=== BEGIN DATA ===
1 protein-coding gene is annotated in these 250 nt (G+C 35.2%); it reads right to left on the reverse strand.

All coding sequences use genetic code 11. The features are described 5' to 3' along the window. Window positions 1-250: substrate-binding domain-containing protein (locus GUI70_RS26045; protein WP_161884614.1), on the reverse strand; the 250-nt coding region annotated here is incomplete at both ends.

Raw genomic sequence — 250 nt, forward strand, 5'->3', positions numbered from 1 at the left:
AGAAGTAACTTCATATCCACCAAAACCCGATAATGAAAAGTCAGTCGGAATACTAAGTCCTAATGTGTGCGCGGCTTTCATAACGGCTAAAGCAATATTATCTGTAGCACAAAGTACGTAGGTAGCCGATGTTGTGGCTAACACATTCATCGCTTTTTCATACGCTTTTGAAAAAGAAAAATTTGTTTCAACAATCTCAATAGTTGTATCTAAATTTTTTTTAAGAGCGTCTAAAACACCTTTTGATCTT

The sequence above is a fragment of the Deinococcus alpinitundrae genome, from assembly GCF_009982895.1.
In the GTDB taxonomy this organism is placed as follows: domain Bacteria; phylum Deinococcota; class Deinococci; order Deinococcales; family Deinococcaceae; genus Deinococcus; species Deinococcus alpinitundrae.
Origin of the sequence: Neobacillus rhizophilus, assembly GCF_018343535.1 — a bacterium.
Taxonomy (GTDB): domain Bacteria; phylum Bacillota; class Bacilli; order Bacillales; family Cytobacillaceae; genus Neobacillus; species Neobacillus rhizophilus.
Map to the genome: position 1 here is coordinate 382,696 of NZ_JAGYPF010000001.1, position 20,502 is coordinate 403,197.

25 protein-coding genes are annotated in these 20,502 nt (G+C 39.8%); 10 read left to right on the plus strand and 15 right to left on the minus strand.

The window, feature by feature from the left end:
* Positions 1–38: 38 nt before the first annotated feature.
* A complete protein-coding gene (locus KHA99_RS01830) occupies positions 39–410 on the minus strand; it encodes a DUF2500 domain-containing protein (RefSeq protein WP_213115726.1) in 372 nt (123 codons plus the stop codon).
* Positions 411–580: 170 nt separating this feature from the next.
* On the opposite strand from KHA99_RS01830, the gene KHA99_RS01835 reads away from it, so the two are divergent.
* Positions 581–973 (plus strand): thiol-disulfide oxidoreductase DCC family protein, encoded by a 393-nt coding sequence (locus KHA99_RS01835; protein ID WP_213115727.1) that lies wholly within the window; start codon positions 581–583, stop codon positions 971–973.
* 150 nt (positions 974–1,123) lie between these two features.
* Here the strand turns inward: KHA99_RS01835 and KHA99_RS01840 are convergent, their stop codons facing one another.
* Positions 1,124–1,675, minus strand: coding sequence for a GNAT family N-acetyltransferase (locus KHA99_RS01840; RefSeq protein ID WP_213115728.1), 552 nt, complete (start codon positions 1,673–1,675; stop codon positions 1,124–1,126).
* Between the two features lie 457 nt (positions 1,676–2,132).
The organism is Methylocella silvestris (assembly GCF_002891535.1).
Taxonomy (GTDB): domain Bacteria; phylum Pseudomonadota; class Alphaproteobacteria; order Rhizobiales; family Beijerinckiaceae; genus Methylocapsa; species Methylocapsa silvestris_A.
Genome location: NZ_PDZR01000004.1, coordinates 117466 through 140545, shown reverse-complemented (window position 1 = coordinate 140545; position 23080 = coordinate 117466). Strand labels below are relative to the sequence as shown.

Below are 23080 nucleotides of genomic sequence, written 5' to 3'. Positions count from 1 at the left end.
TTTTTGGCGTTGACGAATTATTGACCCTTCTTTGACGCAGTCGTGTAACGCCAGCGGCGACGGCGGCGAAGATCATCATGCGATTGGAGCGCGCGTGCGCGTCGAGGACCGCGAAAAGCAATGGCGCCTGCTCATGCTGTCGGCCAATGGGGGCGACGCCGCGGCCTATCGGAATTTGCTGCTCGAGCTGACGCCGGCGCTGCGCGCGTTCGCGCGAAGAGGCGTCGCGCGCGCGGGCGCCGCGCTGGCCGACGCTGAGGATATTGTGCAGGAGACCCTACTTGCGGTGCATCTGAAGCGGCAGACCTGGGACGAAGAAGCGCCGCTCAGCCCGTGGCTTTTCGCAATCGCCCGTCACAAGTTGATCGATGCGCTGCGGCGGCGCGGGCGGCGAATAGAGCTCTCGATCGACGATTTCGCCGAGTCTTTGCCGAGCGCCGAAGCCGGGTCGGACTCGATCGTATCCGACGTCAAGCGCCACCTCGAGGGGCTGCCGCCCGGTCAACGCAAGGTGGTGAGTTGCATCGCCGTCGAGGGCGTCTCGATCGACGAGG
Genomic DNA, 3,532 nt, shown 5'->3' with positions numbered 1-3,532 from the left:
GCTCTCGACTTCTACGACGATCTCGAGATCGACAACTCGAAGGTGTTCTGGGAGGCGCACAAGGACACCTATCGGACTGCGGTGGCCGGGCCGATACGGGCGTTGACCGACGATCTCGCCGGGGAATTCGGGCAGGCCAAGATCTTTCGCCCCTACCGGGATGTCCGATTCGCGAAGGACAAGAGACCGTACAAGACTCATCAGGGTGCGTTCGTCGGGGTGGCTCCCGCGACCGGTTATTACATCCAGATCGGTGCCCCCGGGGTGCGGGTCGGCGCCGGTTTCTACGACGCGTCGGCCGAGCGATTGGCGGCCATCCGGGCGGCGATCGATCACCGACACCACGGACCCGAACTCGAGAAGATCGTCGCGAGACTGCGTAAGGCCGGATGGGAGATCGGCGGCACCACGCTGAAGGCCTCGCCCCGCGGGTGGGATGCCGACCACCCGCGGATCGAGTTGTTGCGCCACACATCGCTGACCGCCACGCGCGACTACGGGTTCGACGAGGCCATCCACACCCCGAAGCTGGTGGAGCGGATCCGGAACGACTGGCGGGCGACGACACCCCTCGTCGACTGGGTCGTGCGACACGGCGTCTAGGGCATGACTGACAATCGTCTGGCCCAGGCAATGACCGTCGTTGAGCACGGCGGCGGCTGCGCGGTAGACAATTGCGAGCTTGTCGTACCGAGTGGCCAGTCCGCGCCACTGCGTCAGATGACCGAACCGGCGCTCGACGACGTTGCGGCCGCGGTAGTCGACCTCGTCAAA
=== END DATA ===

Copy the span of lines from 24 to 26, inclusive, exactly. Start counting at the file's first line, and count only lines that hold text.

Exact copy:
Below are 23080 nucleotides of genomic sequence, written 5' to 3'. Positions count from 1 at the left end.
TTTTTGGCGTTGACGAATTATTGACCCTTCTTTGACGCAGTCGTGTAACGCCAGCGGCGACGGCGGCGAAGATCATCATGCGATTGGAGCGCGCGTGCGCGTCGAGGACCGCGAAAAGCAATGGCGCCTGCTCATGCTGTCGGCCAATGGGGGCGACGCCGCGGCCTATCGGAATTTGCTGCTCGAGCTGACGCCGGCGCTGCGCGCGTTCGCGCGAAGAGGCGTCGCGCGCGCGGGCGCCGCGCTGGCCGACGCTGAGGATATTGTGCAGGAGACCCTACTTGCGGTGCATCTGAAGCGGCAGACCTGGGACGAAGAAGCGCCGCTCAGCCCGTGGCTTTTCGCAATCGCCCGTCACAAGTTGATCGATGCGCTGCGGCGGCGCGGGCGGCGAATAGAGCTCTCGATCGACGATTTCGCCGAGTCTTTGCCGAGCGCCGAAGCCGGGTCGGACTCGATCGTATCCGACGTCAAGCGCCACCTCGAGGGGCTGCCGCCCGGTCAACGCAAGGTGGTGAGTTGCATCGCCGTCGAGGGCGTCTCGATCGACGAGG
Genomic DNA, 3,532 nt, shown 5'->3' with positions numbered 1-3,532 from the left: